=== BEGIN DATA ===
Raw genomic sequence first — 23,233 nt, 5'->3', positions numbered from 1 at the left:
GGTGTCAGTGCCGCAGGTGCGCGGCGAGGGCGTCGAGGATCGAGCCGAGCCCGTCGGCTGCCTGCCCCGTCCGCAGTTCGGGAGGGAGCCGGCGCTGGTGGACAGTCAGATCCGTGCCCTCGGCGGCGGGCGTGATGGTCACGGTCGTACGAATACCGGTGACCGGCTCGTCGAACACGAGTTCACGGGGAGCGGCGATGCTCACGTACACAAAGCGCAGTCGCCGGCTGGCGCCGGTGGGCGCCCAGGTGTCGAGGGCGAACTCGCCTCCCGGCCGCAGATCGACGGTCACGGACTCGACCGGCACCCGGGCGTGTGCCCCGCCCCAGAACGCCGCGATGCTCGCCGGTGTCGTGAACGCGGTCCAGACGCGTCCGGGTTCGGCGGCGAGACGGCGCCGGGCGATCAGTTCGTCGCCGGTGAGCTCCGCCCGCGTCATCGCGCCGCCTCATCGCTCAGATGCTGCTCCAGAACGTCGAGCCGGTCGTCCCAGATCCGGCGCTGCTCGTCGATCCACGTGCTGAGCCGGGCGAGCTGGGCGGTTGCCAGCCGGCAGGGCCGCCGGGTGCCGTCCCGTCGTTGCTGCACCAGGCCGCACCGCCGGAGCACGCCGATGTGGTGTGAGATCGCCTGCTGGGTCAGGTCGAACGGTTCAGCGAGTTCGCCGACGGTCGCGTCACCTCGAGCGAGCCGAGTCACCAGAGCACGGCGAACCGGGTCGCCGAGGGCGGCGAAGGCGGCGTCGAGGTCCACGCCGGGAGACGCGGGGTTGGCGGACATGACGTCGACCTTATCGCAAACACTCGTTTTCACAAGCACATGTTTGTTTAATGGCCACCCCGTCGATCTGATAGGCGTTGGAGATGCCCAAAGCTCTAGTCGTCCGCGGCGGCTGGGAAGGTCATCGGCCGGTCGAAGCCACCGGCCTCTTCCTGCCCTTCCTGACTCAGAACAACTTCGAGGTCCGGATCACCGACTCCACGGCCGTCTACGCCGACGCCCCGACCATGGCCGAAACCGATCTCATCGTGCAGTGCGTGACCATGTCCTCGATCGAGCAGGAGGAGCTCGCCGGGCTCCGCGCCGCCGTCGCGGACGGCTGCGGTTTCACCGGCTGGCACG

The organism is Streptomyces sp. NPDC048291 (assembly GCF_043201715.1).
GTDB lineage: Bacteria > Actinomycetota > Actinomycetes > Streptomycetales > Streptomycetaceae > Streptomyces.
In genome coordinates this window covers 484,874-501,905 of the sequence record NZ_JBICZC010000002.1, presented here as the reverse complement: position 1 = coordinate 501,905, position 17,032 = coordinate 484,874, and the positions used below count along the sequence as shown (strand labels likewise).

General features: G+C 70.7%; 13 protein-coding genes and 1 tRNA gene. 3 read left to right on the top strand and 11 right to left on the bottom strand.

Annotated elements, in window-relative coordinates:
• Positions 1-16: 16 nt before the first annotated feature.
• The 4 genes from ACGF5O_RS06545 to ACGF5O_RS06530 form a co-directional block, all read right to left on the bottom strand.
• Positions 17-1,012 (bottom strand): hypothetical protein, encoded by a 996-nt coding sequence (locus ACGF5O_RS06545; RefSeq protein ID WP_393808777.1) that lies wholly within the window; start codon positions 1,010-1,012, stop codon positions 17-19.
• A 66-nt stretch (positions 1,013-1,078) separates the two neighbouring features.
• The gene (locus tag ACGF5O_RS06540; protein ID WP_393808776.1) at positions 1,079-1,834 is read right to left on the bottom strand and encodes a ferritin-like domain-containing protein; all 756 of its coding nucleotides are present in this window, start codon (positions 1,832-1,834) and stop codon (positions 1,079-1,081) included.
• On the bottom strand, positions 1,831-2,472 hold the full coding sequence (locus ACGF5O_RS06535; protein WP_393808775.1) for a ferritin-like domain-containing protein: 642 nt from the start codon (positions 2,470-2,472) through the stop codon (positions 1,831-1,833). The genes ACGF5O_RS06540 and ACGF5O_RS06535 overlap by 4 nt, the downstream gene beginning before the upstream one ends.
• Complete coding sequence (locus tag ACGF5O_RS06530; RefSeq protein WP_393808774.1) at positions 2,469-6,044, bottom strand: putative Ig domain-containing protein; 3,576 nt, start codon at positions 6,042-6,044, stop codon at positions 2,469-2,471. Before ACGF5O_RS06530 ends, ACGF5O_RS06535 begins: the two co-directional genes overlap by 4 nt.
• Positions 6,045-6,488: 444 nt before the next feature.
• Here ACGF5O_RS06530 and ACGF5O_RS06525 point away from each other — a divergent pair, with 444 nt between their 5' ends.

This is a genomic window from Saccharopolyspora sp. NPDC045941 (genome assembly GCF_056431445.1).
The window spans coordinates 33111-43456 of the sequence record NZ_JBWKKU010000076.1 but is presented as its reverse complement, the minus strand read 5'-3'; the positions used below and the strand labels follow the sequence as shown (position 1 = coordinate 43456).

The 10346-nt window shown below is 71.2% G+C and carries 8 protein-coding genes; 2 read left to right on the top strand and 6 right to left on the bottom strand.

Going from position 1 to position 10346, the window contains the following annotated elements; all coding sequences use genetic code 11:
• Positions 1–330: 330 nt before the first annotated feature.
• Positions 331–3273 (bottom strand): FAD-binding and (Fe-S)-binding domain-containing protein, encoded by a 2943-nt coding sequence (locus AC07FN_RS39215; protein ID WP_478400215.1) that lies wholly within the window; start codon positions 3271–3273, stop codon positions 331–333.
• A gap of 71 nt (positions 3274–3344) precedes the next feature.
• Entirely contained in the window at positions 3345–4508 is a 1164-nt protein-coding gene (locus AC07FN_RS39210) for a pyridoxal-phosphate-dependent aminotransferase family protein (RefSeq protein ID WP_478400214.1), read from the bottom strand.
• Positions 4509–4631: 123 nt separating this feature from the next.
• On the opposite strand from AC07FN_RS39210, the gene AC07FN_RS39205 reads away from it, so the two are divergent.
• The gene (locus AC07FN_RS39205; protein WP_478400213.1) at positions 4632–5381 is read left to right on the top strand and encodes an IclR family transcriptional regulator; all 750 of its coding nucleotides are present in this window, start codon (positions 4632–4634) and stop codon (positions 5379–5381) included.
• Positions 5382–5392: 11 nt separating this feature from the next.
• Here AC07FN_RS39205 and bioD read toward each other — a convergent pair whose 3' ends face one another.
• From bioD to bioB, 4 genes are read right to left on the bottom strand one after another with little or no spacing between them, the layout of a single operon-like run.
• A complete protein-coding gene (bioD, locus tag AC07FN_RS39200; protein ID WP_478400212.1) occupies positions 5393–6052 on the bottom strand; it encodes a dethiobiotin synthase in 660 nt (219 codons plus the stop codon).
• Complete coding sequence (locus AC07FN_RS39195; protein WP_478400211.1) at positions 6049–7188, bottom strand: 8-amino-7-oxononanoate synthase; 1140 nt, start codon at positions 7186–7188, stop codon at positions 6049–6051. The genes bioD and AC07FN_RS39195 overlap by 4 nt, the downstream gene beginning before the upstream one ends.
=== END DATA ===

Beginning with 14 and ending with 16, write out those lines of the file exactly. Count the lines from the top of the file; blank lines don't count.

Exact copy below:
• Complete coding sequence (locus tag ACGF5O_RS06530; RefSeq protein WP_393808774.1) at positions 2,469-6,044, bottom strand: putative Ig domain-containing protein; 3,576 nt, start codon at positions 6,042-6,044, stop codon at positions 2,469-2,471. Before ACGF5O_RS06530 ends, ACGF5O_RS06535 begins: the two co-directional genes overlap by 4 nt.
• Positions 6,045-6,488: 444 nt before the next feature.
• Here ACGF5O_RS06530 and ACGF5O_RS06525 point away from each other — a divergent pair, with 444 nt between their 5' ends.